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Climbing to new heights with Dying Light 2's improved parkour system

Parkour parkour parkour!

Bryant Francis

February 8, 2022

7 Min Read

Techland's Dying Light games have stood out in a sea of zombie apocalypse titles thanks in part due to their parkour-inspired first-person traversal systems. Players aren't just rugged survivalists, they're freerunning enthusiasts who navigate an urban wasteland. There's an incredible amount of freedom in navigating these open worlds, since players can grab onto any ledge and vault over any object.

As lead gameplay programmer Bartosz Kulon and colleagues wrote in their deep dive of the first Dying Light's traversal system, that wasn't always the plan. Though simulated parkour was always in the picture, being able to go anywhere anytime was not.

But with the success of the first game's "Natural Movement system," Kulon and his colleagues had a chance to go into Dying Light 2 knowing exactly how their movement would work. So what new challenges come up when you want to do the same traversal system, but "better?"

Here's our (lightly edited) chat with Kulon about the challenges he and his colleagues ran into with Dying Light 2 Stay Human.

Game Developer: To get started, what were the biggest changes the team thought it needed to make to the Natural Movement system?

Kulon: In the first game we were experimenting a lot. This was our first take on giving the player so much freedom of movement, so we tried to do it as best as possible. I think we managed to do something really special.

For the second game we really tried to fix the things that we felt could work better, and then build the best, most natural movement system possible. We didn't have any compromises, and could use everything at our disposal.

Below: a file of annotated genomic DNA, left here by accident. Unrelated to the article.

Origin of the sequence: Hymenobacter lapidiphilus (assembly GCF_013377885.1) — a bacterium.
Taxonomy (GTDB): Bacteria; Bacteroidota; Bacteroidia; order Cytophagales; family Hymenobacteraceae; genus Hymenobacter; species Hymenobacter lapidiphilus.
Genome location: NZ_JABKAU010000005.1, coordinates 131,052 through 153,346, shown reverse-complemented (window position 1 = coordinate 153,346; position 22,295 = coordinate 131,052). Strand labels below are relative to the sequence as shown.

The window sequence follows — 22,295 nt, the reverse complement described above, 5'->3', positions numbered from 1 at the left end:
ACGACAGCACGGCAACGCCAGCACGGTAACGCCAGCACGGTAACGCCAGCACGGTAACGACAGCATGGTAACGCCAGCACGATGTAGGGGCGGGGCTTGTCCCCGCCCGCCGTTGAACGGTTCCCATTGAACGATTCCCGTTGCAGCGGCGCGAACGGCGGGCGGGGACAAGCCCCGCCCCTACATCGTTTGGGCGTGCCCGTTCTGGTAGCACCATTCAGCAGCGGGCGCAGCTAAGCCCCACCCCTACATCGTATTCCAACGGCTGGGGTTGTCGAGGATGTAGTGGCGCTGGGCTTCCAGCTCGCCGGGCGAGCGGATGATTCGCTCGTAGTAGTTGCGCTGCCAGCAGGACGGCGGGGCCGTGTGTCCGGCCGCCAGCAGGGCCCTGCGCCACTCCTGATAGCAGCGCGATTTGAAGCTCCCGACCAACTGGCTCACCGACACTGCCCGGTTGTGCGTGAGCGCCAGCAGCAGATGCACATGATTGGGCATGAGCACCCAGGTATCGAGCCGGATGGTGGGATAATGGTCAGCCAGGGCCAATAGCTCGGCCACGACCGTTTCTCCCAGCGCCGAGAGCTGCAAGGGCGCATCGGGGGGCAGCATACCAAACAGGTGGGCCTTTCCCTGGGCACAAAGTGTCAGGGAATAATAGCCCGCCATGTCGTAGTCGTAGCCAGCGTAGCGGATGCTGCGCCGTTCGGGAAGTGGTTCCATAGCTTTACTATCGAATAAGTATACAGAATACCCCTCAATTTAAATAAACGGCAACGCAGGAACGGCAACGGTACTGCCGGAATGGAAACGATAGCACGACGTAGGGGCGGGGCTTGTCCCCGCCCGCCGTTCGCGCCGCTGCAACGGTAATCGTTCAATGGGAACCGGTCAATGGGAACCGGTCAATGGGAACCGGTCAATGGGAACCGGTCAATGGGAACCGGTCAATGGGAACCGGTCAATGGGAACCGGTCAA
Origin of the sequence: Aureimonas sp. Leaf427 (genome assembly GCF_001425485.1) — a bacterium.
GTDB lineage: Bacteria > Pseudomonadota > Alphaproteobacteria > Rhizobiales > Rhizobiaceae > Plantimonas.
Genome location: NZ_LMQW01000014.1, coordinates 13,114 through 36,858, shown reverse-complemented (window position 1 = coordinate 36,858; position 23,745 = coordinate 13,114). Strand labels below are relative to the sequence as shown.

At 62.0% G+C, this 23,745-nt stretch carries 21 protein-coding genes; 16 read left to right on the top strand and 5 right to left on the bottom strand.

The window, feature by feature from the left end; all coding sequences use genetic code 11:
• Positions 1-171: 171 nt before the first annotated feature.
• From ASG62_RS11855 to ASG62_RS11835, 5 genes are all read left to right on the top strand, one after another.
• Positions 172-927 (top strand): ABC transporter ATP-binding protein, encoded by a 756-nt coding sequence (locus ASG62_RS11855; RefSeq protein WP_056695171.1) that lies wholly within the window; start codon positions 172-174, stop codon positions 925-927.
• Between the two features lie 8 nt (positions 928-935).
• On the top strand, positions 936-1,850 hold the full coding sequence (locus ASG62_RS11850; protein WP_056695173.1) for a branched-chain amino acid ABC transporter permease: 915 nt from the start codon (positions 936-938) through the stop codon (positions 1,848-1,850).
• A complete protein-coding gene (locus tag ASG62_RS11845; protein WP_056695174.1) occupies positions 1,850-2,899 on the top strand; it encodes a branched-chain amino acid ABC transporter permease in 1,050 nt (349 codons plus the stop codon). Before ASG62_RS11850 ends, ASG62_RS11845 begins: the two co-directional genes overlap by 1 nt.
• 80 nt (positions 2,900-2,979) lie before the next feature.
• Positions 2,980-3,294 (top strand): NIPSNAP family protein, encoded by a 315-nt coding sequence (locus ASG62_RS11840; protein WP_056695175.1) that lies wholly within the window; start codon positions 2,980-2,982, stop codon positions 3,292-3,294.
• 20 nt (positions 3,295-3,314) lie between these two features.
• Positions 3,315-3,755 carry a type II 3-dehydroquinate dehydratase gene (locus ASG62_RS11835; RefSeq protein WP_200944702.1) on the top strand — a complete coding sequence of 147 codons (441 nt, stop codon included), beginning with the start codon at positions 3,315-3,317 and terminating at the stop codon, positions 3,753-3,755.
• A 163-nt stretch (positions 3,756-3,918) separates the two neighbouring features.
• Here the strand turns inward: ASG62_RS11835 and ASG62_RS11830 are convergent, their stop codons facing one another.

We hired a bunch of experts in parkour (i.e. David Belle), built an amazing mocap studio so we could record the most complex moves, and used every technology that would help us with the task. So the guiding philosophy was to not compromise on anything until we were happy with the results.

When improving the system for a new platform, you’re making a game that can handle a lot more information on the screen at once. How does this impact things like the speed of animations when the player is executing different parkour moves?

Actually, we came at it from a different angle: the first thing that we wanted is to have the best feeling and best experience for players, no compromises from technology. We built prototypes that played well and then worked to adjust it to platforms. Good gameplay results were our priority.

Were there any other challenges that came from developing this system for new consoles?

Yes. Thanks to the enhanced computation power we could handle a lot more things at once. So, we could have a more complex scene with more geometry that the player can climb on. Everything is computed on the fly, so more power was really helpful. 

Compared to the first game, the algorithms are more precise. Even if we handle more space around the player with thousands of objects, everything works fluently. This is the essence of parkour in our game.

Natural Movement scans the map and checks for areas that it thinks the player can grab onto—how does that interact with the fact that the game world changes based on player choices? How does it respond to different factions controlling (and then reshaping) different zones?

So the system is live (no offline calculations, it simulates “scanning” in real time) so it is actually very helpful. How Natural Movement reacts to the world changes in Dying Light 2 Stay Human would be…

  • Unlocking new regions: will work out of the box

  • Creating new building: same as above

  • Adding dynamic structures (movable / rotating / destroyable objects): this is something that we had to incorporate into Natural Movement. A lot of time went into making it work, especially in a first-person parkour game